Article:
Here are 5 factors to keep an eye out for:
1. Ties to the Americas
Morocco has closer connections to the Western Hemisphere than do most other countries in the Arab world, for a number of reasons. One is geography: Morocco is an Atlantic country, and most people in North and South America live within the Atlantic basin. Marrakesh is 5900 km from Manhattan, 6900 km from Miami, and 4900 km from the easternmost edge of Brazil. By comparison, Marrakesh is 5400 km from the Saudi capital Riyadh, 4900 from Baghdad, and 3700 km from Cairo.
Another is language: millions of Moroccans can speak French, Spanish, or (increasingly) English, which along with Portuguese are the languages spoken most often in the Americas.
Another is history: Morocco was not a British colony, so it does not have the same resentment against the English-speaking world that many other countries do. Also, it was liberated by the US and Britain relatively early on in the Second World War (insert Casablanca reference here).
And another is politics: the US wants at least one stable, large, non-Wahabbist political ally in the Arab world, and as a result it is views Morocco favourably. In addition, the US and British navies continues to require passage through the narrow Strait of Gibraltar between Morocco and Spain in order to access the Mediterranean.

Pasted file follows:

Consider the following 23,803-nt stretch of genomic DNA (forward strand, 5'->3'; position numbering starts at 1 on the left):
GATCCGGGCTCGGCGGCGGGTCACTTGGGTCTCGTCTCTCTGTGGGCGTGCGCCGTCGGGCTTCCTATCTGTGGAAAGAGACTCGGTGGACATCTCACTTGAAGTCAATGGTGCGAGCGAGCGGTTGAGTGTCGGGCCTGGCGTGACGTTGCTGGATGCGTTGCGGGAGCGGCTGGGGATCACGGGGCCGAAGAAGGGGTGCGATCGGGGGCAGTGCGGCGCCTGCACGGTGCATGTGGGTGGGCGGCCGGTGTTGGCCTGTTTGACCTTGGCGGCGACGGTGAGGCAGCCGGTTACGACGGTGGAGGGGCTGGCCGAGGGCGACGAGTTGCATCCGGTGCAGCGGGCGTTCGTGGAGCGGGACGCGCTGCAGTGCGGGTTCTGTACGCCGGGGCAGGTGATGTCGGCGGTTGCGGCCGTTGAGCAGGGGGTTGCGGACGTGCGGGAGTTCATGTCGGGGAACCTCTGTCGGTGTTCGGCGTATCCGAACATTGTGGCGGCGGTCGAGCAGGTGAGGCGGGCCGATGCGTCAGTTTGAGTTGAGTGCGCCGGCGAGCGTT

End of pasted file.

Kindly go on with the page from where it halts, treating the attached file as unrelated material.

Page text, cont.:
(Morocco and the US struck a Free Trade Agreement in 2006. Outside of Canada, Australia, South Korea, Israel, Jordan, Oman, and some countries in Latin America, Morocco is the only country to have such an agreement with the US)
As the economies of Europe, East Asia, and most of the developing world are simultaneously struggling at the moment, whereas the economy of the United States remains relatively vibrant, Morocco’s linkages to the US and other countries in the Americas could provide it with a significant advantage over its peers.
2. Oil and Food Imports